Art by Ken Meyer Jr.
And the shoveling continues. Okay folks, this is getting ridiculous. A few days ago I mentioned being a bit snowbound. But now? Check out these icicles contributing to my feelings of being icebound. Because there’s no danger to people, pets, or the house, we’re leaving them be and watching them grow. They’ve formed into a length of bars across our livingroom window! The ongoing delay of spring combined with relentlessly falling snow viewed beyond this jail-like view of icicles are all extremely challenging to maintaining my cheerfulness!
When the sun is out, these 3- and 4-foot swords of ice shine like light-sabers. The effect fills the house with light. Awesome! But today it’s just grey and snowing. A lot. Four more inches. Ten centimeters on top of what was still here.
Yes, snow is pretty as it’s falling but… oh to be gardening. The joy of being out there working in the soil, pulling back the winterkill, adding amendments, discovering delightful tips of bulbs and early perennials. Ah, soon! But not for a little while longer. For now I turn my love of plants towards the indoor ones. I’m delighted with my choice of three small plants to fill this old container we had kicking around. It used to hold one of my husband’s bonsai at work, but the plant unfortunately didn’t survive a vacation and the pot has been waiting for a new resident or two. I ended up finding three mini-plants: Amiens’ Crassula Hobbit, Fine Gold-Leaf Sedum, and Violet’s Creeping Thyme.
Prior to this whimsical garden, inspired by an old bonsai pot, I hadn’t been interested in the ‘fairy garden’ bandwagon because I don’t tend to enjoy hobbies that generate the purchasing and collecting of ‘things’. However I admit I did purchase one little bench. When I got home with my 3 mini-plants in their 2-inch pots, a small bag of soil, and the tiny bench, I eagerly got it all into its new home. So cute! I made room for my mini-garden on the window shelf above my desk.
I have never grown a terrarium before but I’m beginning to be curious about them. I’ve already been enamored for years about trough gardening with alpines and using small hardy succulents in dry, sunny spaces. My recent investigation into miniature gardens has bloomed into an enchantment with the idea of having a tiny door hidden here, a small pathway there. I’ve been delighted to discover many enthusiasts making their own faerie furniture and tiny houses, and showing the rest of us how to do it! I discussed this new diversion with my husband and showed images I’ve collected on Pinterest. He especially liked the idea of a hidden entrance. Something not so obvious as, say, a bright red faerie door. I agreed and this spring I’ll be building a small, somewhat disguised bark-like door to rest at the base of one of our large trees.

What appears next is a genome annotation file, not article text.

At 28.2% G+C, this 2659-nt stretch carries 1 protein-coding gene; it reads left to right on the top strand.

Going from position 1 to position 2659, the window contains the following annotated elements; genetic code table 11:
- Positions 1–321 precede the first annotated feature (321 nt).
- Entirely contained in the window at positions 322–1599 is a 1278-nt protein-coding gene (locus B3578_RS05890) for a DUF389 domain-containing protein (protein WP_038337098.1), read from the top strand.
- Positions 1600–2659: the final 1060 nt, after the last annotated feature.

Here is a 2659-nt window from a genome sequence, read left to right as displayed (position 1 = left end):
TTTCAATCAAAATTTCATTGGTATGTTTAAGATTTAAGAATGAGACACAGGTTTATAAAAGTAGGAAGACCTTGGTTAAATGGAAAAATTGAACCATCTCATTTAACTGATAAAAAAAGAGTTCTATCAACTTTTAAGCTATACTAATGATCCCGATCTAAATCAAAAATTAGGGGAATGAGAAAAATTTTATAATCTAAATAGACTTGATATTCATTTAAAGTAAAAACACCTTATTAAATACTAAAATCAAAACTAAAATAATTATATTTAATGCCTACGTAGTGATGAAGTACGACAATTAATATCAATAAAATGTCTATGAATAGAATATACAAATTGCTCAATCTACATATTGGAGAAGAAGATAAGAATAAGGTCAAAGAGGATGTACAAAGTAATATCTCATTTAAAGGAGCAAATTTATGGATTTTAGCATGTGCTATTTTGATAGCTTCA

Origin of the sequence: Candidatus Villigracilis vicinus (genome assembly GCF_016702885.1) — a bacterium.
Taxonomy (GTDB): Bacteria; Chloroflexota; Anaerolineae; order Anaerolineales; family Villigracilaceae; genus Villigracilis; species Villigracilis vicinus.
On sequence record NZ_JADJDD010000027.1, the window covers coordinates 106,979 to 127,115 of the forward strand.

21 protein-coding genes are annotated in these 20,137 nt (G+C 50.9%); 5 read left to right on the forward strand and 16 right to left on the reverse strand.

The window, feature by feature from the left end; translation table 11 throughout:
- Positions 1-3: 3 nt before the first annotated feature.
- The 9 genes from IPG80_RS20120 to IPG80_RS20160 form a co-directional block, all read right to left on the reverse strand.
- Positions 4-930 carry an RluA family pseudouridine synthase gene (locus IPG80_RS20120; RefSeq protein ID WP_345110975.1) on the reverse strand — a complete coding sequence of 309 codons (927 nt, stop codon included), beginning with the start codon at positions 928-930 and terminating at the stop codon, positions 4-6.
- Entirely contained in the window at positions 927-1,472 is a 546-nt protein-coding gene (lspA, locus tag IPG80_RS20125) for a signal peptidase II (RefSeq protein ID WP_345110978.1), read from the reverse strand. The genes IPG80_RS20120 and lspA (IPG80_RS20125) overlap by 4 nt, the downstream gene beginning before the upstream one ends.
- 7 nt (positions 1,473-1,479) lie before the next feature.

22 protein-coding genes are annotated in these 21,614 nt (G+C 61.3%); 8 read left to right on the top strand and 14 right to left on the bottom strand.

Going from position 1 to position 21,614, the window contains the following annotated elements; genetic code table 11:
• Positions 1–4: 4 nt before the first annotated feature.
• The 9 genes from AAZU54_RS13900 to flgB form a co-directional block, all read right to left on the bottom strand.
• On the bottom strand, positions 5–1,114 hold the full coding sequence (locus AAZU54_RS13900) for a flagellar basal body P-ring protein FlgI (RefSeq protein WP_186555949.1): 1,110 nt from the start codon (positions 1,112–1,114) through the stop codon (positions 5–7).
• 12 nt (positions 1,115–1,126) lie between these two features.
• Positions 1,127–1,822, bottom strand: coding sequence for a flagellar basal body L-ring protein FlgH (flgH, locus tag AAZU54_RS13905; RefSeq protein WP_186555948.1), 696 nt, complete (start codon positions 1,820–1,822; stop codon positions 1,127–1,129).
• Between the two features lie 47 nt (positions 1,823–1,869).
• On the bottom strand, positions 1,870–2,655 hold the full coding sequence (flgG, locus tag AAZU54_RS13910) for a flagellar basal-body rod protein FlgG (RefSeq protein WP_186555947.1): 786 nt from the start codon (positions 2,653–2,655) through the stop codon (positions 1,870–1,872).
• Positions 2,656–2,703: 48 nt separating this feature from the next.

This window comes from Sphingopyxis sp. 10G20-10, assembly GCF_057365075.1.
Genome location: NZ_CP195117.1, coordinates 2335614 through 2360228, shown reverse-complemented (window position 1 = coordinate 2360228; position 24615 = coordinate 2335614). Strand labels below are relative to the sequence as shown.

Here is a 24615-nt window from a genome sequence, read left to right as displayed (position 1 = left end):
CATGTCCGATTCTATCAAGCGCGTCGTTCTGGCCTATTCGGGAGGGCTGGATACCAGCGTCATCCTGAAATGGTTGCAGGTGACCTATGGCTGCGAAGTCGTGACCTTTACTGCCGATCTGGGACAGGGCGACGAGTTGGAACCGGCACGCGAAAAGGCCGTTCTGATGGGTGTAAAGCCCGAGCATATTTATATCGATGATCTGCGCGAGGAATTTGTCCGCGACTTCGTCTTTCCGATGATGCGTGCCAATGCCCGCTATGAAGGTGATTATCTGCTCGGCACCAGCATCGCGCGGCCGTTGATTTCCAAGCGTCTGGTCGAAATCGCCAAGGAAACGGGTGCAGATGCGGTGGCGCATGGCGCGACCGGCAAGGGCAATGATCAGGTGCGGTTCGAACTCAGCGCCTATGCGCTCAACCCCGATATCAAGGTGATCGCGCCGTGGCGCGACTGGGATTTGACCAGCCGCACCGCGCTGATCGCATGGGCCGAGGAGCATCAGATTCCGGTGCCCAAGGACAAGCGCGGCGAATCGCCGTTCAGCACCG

Such a fun idea! I look forward to placing some diminutive treasures such as these where they can be viewed from certain vantage points in the garden. I’ll see how the ideas evolve, and will share photos later this summer. But for now, I hope you’ll enjoy with me this collection of clever ideas, showing us how it’s done. May we all be inspired by these whimsical wonders.
Such a lovely, handmade twig fence and arbor! The bark-roofed stone faerie house in the second-last image is made using a big plastic bottle. See the detailed step-by-step how-to post at inhabitat.com
. And for another excellent DIY tutorial on the lovely twig house in the first image, visit thejuise.blogspot.ca
. For more images like these see my Pinterest board here